KDP Press

3:54 PM (12 minutes ago)

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Emma O’Brien

emma@kansasdems.org

January 14, 2022

 

 WHERE KELLY LEADS, SCHMIDT FOLLOWS. WILL HE FOLLOW HER ON TUITION INCREASE FREEZE TOO? 

 TCJ: “Legislators have said they are still reviewing the budget and its impacts on higher education, noting the effects could be substantial. But disagreements between the universities and Republican lawmakers could change the dynamic, particularly in the wake of the COVID-19 pandemic”

Topeka, KS — Governor Laura Kelly announced a sweeping proposal to freeze all increases on tuition for Kansas public universities during her fourth State of the State address on Tuesday. As part of her budget recommendation, Governor Kelly advised this historic investment be made in higher education to help students pursue their educational goals right here in Kansas and help universities maintain enrollment.

Recently, Derek Schmidt followed suit with the Governor calling for an elimination of the state’s high food sales tax, despite refusing to commit to a clean bill without tax loopholes and corporate giveaways. Will Derek Schmidt join the Governor once again in supporting her efforts to freeze tuition increases on Kansas colleges and universities? Hopefully the Attorney General can put politics aside to help make Kansas students’ educational dreams a reality.

Read more from the Topeka Capital-Journal here or key points below: 

Gov. Laura Kelly made headlines Tuesday in her state of the state address when she called for a freeze on tuition for all students at the state’s public universities, part of a concerted push from her administration to invest in higher education.

The tuition freeze comes alongside $47.5 million to offset its impact, bringing the universities back to where they were before funding was decreased in a cost-cutting move at the beginning of the COVID-19 pandemic.

But the package also includes $25 million in need-based aid grants, which would be matched by private investment. It also means more money for community and technical colleges, many of which have seen enrollment growth in the last year.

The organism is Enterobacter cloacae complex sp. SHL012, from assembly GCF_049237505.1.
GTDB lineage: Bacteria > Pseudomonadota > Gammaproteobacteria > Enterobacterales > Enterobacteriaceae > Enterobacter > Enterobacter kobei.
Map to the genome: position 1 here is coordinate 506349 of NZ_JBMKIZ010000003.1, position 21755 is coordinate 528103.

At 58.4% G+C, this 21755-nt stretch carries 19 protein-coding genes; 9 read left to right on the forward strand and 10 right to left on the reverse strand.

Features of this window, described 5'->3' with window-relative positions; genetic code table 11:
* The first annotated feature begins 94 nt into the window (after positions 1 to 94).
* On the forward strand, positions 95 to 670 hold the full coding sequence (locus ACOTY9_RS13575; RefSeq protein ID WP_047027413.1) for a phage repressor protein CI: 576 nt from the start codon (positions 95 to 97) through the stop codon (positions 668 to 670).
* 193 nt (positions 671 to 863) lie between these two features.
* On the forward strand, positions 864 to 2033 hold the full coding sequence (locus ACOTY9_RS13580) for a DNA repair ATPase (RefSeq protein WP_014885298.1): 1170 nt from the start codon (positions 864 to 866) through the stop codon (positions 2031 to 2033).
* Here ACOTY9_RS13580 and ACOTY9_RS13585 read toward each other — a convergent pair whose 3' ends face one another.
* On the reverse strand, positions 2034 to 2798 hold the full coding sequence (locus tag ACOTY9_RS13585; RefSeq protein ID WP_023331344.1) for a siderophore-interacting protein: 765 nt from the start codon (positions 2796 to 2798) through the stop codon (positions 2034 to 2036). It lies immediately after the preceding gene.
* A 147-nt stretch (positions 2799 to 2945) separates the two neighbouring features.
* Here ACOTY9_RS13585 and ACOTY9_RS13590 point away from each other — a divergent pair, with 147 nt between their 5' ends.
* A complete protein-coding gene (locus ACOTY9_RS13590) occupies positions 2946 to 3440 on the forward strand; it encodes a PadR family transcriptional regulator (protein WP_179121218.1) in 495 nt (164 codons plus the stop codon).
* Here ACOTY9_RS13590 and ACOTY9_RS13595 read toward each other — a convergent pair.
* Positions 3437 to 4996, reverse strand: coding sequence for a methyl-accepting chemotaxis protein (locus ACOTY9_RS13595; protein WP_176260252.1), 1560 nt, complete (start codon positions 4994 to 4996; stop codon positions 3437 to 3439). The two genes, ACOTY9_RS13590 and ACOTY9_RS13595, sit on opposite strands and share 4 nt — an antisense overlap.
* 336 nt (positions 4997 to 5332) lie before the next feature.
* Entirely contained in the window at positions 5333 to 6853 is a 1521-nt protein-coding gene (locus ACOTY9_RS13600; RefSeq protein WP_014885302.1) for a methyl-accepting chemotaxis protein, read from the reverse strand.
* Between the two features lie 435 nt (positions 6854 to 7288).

[…]

Republican legislators have not been hostile to the latest proposal from Kelly. But many have pent up frustration with public universities on a wide variety of issues, including their handling of the COVID-19 pandemic.

Still, lawmakers are not rejecting the plan out of hand, meaning there is a window for potential compromise.

[…]

Between 2014 and 2020, the percentage of high school students attending one of Kansas’ public universities declined from 55% to 44%. And across the system, there are 7,000 fewer students enrolled in a public university than there were a decade earlier.

[…]

“It is incumbent upon us to look for ways to try to increase the college-going rate,” Harrison-Lee said. “And we realized that student debt is a barrier for certain segments of our population. And tuition increases actually put many families at a point where they are not able to consider a college education or education beyond high school.”

“It is incumbent upon us to look for ways to try to increase the college-going rate,” Harrison-Lee said. “And we realized that student debt is a barrier for certain segments of our population. And tuition increases actually put many families at a point where they are not able to consider a college education or education beyond high school.”

[…]

“The number one need in Kansas for businesses is employees,” Tarwater said. “So anything and everything we can do for workforce development, especially in the tech section, I’m all for.”

[…]

Legislators have said they are still reviewing the budget and its impacts on higher education, noting the effects could be substantial.

But disagreements between the universities and Republican lawmakers could change the dynamic, particularly in the wake of the COVID-19 pandemic.

Tensions between the Board of Regents or their universities and Republican legislators are not new.

[…]

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